State Lags in US Education Scorecard
If your child came home with a report card full of Cs with a D and an F, how would you respond? No more allowance, no more play time, a tutor perhaps? What happens when that “child” is actually the state of Connecticut?
Last week, the U.S. Chamber of Commerce and Institute for a Competitive Workforce released to Education Secretary Arne Duncan a state-by-state report card (“Leaders and Laggards”) that graded each state on eight education-related “subjects”: school management; finance; staffing (hiring and evaluation; and removal of ineffective teachers); data systems, pipeline to postsecondary education, technology (including the ratio of students to Internet-connected computers); and education reform environment.
Unfortunately, Connecticut scored Cs in every category except technology (D) and school management (F), with an “incomplete” in state reform environment. The report and grades raise the concern about the overall commitment to education reform in the state.
Just when the state needs to be positioning itself for economic recovery, Connecticut seems to be lagging in cultivating its most important resource – an educated and skilled workforce.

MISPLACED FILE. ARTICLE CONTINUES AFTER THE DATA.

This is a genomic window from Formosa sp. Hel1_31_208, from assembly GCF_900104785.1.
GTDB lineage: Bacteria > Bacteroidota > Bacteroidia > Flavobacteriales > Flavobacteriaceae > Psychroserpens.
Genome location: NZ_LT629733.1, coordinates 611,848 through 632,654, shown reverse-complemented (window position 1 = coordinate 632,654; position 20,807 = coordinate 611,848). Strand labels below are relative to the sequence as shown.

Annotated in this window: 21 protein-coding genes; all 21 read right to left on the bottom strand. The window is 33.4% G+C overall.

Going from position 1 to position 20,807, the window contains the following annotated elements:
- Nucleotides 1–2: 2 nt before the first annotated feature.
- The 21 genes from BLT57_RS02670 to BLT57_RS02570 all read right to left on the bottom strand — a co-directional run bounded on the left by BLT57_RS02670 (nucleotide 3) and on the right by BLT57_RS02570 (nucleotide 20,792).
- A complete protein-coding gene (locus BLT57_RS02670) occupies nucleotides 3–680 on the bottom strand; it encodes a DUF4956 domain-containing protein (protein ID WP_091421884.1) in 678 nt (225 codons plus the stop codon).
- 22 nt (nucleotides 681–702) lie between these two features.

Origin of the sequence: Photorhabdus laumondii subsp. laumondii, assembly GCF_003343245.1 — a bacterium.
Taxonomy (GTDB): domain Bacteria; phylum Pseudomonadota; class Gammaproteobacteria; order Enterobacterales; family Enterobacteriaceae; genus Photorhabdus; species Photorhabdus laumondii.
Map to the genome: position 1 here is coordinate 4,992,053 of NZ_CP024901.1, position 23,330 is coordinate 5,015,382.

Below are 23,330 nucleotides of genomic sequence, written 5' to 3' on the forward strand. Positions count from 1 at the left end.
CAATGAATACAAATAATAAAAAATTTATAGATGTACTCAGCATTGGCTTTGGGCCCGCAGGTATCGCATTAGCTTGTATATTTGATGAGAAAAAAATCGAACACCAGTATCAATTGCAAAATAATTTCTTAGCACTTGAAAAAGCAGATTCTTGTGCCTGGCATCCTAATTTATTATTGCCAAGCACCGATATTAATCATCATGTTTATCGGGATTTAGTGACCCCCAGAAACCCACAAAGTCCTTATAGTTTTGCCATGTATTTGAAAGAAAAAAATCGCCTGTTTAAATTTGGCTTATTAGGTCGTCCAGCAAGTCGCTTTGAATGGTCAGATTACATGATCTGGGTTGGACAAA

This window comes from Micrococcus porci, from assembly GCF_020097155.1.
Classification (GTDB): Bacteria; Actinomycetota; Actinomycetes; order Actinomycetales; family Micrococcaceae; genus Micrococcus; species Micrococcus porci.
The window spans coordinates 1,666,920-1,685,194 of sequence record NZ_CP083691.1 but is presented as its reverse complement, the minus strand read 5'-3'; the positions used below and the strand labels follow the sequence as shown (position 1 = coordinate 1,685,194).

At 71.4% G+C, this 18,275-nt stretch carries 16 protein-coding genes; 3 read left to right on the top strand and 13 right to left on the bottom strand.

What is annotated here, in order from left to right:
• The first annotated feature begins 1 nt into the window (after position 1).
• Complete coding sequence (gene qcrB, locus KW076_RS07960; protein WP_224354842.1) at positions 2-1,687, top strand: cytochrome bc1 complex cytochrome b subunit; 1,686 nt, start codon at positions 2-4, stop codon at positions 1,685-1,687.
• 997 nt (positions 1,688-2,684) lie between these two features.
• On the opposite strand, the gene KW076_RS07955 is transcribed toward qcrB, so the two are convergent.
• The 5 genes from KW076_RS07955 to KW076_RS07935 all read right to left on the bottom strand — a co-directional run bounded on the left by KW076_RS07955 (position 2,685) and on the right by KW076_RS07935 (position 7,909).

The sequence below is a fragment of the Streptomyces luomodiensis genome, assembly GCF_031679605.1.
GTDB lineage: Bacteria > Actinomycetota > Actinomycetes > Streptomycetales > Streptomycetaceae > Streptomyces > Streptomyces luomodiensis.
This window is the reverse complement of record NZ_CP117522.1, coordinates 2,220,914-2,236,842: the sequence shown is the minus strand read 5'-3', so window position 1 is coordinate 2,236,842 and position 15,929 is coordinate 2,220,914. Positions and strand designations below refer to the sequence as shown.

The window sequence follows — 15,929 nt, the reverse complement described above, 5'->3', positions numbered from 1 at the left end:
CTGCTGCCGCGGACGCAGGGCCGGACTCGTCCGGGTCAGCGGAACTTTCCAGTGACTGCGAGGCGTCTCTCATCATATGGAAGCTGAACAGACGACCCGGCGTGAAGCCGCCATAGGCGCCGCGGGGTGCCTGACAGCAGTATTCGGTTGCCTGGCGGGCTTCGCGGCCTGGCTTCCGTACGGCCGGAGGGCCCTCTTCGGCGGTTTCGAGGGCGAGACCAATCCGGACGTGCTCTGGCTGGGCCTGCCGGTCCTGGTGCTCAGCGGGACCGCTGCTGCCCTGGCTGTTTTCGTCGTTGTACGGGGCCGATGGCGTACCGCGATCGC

Lackluster results for Connecticut students in the most recent round of the SATs and CAPTs (Connecticut Academic Performance Tests) also support the argument that schools in the state need to do a better job of preparing students for college and the modern workplace, especially when it comes to math and science.
CAPT science and math scores dropped, and although Connecticut’s average SAT math score (508) was one point higher than last year’s mark, that score is still two points below the national average.
Action to shore up Connecticut’s education system is needed now. Eligibility for much-needed federal Race To The Top grant monies, part of the American Recovery and Reinvestment Act of 2009, is tied to states’ performance on a series of metrics, many of them outlined in the U.S. Chamber’s report card.
Connecticut, once an educational leader, now has a long way to go and needs to make an all-out effort to succeed. For the state to remain an economic leader, policymakers, educators, and business leaders must work together to address the issues that are challenging our ability to produce enough skilled workers and sustain our competitiveness.
For the “Leaders and Laggards” report, visit uschamber.com.
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